After your saddle is all soaped up, you want to take your cloth and wipe the whole thing down. I don’t like using a hose here although some people do that. It just makes me nervous soaking the the material to that extent – it seems like its too much moisture, even if it’s not leather.

I prefer just taking a damp cloth that I’ve wrung out and wipe from top to bottom. But you can do whatever works for you to get all of the soap off. Just make sure all the soap is off.

Sometimes, once you’ve done this, you’ll realize that there’s still some spots here and there that you missed. Just repeat Step 3 if this happens with a little bit of soap on your brush and scrub the spots. Then wipe down again.

Step 5) Don’t forget the non-leather bits!

Depending on your saddle design, you’ll have more or less non-leather components to your saddle. Most of these will be metal, such as the stirrups. For these, you can use the damp cloth to simply wipe them down.

If you’re prepping for a show or something, then you may want to also polish them off using another fleece cloth. Usually polishes will come with their own specialty cloths as well.

Remember, don’t spray any metal polish, because it may get on the saddle’s material. Spray it on the cloth and then use the cloth to polish.

Cleaning horse saddles is quick & easy if you do it regularly


How to clean a saddle

It can be a pain to scrub and scrub and scrub but this is just what’s going to happen if you keep procrastinating cleaning.

You just need to suck it up and do it at least once a month for leather and every two months for synthetic.

This way, it’s a much quicker and easier process. You’re just doing your regularly scheduled tack maintenance rather than trying to reverse damage done. And that really makes all the difference.

Give me a shout in the comments below if you have any questions or concerns when it comes to saddle cleaning!

Happy riding 🙂


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How to Clean a Saddle, the Ultimate Guide 7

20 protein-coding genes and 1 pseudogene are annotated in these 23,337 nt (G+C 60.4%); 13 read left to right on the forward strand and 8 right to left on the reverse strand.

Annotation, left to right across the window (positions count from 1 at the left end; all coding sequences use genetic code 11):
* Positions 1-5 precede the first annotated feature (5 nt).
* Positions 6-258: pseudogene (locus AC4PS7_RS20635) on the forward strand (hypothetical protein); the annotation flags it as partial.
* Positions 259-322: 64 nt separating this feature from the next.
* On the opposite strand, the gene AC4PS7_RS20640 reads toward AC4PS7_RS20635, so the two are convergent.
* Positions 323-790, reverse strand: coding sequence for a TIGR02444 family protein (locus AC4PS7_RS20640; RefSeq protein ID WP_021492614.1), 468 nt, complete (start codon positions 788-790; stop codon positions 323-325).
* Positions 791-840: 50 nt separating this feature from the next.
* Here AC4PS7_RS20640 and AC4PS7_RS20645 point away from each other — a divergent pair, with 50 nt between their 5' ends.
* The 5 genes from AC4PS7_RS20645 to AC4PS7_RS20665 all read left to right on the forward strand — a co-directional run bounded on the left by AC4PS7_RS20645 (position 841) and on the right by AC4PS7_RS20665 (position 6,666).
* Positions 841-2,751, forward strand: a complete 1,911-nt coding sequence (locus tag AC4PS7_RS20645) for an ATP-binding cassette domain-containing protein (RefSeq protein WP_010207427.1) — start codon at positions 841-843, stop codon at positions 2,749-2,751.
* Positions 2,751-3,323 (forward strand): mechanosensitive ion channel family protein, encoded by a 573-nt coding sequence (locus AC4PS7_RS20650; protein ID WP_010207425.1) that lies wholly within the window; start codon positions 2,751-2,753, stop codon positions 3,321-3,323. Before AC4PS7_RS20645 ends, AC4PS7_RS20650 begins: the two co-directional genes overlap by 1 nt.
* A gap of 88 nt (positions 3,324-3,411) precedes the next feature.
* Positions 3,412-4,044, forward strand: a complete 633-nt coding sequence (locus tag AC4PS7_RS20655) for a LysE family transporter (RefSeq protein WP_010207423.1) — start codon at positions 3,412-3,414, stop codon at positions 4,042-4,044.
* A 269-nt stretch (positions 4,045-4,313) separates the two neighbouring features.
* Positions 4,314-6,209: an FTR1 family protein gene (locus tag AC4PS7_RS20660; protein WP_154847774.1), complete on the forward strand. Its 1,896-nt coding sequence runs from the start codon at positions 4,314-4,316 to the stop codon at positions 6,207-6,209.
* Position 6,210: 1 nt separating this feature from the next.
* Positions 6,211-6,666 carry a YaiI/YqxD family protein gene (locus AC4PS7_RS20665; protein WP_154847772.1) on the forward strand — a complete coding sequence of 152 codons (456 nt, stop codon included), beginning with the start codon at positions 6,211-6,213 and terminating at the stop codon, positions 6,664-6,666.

4 thoughts on “How to Clean a Saddle, the Ultimate Guide”

  1. Hi Martina,

    Your post is very detail oriented, which is awesome since now I feel like I know exactly what to do when it comes to cleaning my saddlery. I like it when you break down each step and tell people exactly what to do and what the difference is between a Western and English saddle – I only ride English right now. I know this is random but I am just curious if they have a mold for the saddle since it is shaped in away so that it will wrap around a horse’s back?

    Reply
    • Hey Kien,

      I’m so happy you found my post helpful. Definitely let me know if you have any questions about cleaning saddlery or any other tack for that matter.

      And yep there’s a mold – it’s called a “tree” and the leather of the saddle is formed around it. The shape of the tree determines the fit that the saddle will have on the horse’s back. As you know all saddles also have a girth, which is just a leather strap. This is what wraps underneath the horse’s belly and really keeps the saddle in place.

      But it’s definitely important to have a saddle that will fit your horse well regardless. Some horses have bony withers and a thiner ribcage whereas some horses and lots of ponies will have a much rounder girth. Different saddles will fit these types of horses differently.

      Hope this answered your question,

      Martina

      Reply
  2. I love the font of your title! It’s so… elegant and its very fitting for your subject.

    Wow, this is a very thorough walk-through. Great job and thank you! You really broke everything down and did not leave any room for confusion.

    I don’t know very much about horses and have never owned one but have been very fascinated by them for awhile.

    Reply
    • Hey Kayla,

      Thank you so much for your positive feedback on my site. That’s really nice of you to say. Also I’m glad that you thought it was a thorough walk through of how to clean a saddle and that you learned something from it.

      Are you thinking of starting horseback riding perhaps? I would strongly recommend looking into it if you haven’t yet and if horses interest you. 🙂

      Don’t hesitate to contact me if you have any further questions

      Cheers,

      Martina

      Reply